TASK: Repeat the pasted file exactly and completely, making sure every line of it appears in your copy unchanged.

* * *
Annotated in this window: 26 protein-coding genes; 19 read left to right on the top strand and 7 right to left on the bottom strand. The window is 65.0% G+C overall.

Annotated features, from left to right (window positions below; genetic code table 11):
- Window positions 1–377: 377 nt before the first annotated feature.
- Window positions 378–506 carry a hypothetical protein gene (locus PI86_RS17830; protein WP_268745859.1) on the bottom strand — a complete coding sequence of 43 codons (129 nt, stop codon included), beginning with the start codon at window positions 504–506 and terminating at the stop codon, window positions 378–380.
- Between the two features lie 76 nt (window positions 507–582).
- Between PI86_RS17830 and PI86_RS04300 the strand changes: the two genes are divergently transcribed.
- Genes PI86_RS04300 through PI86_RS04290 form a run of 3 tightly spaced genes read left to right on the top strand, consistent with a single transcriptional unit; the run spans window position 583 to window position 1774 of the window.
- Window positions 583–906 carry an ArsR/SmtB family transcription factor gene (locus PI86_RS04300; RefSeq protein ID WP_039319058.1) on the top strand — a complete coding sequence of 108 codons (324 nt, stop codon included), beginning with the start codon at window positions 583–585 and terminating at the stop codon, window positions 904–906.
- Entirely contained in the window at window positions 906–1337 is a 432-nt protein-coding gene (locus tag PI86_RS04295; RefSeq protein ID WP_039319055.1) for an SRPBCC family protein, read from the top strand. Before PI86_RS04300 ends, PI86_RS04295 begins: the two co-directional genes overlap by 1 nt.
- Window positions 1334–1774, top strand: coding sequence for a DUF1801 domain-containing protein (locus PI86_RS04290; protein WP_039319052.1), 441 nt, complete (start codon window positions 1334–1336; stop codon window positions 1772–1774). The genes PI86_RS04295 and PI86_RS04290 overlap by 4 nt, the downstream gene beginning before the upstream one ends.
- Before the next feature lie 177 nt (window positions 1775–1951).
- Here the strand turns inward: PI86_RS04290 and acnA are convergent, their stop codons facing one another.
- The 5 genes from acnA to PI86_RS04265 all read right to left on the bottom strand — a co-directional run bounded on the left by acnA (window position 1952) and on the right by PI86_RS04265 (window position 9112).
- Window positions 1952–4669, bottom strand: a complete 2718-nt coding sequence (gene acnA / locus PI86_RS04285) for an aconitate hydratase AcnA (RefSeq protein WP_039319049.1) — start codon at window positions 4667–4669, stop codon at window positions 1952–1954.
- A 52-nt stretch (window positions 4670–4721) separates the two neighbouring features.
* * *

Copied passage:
Annotated in this window: 26 protein-coding genes; 19 read left to right on the top strand and 7 right to left on the bottom strand. The window is 65.0% G+C overall.

Annotated features, from left to right (window positions below; genetic code table 11):
- Window positions 1–377: 377 nt before the first annotated feature.
- Window positions 378–506 carry a hypothetical protein gene (locus PI86_RS17830; protein WP_268745859.1) on the bottom strand — a complete coding sequence of 43 codons (129 nt, stop codon included), beginning with the start codon at window positions 504–506 and terminating at the stop codon, window positions 378–380.
- Between the two features lie 76 nt (window positions 507–582).
- Between PI86_RS17830 and PI86_RS04300 the strand changes: the two genes are divergently transcribed.
- Genes PI86_RS04300 through PI86_RS04290 form a run of 3 tightly spaced genes read left to right on the top strand, consistent with a single transcriptional unit; the run spans window position 583 to window position 1774 of the window.
- Window positions 583–906 carry an ArsR/SmtB family transcription factor gene (locus PI86_RS04300; RefSeq protein ID WP_039319058.1) on the top strand — a complete coding sequence of 108 codons (324 nt, stop codon included), beginning with the start codon at window positions 583–585 and terminating at the stop codon, window positions 904–906.
- Entirely contained in the window at window positions 906–1337 is a 432-nt protein-coding gene (locus tag PI86_RS04295; RefSeq protein ID WP_039319055.1) for an SRPBCC family protein, read from the top strand. Before PI86_RS04300 ends, PI86_RS04295 begins: the two co-directional genes overlap by 1 nt.
- Window positions 1334–1774, top strand: coding sequence for a DUF1801 domain-containing protein (locus PI86_RS04290; protein WP_039319052.1), 441 nt, complete (start codon window positions 1334–1336; stop codon window positions 1772–1774). The genes PI86_RS04295 and PI86_RS04290 overlap by 4 nt, the downstream gene beginning before the upstream one ends.
- Before the next feature lie 177 nt (window positions 1775–1951).
- Here the strand turns inward: PI86_RS04290 and acnA are convergent, their stop codons facing one another.
- The 5 genes from acnA to PI86_RS04265 all read right to left on the bottom strand — a co-directional run bounded on the left by acnA (window position 1952) and on the right by PI86_RS04265 (window position 9112).
- Window positions 1952–4669, bottom strand: a complete 2718-nt coding sequence (gene acnA / locus PI86_RS04285) for an aconitate hydratase AcnA (RefSeq protein WP_039319049.1) — start codon at window positions 4667–4669, stop codon at window positions 1952–1954.
- A 52-nt stretch (window positions 4670–4721) separates the two neighbouring features.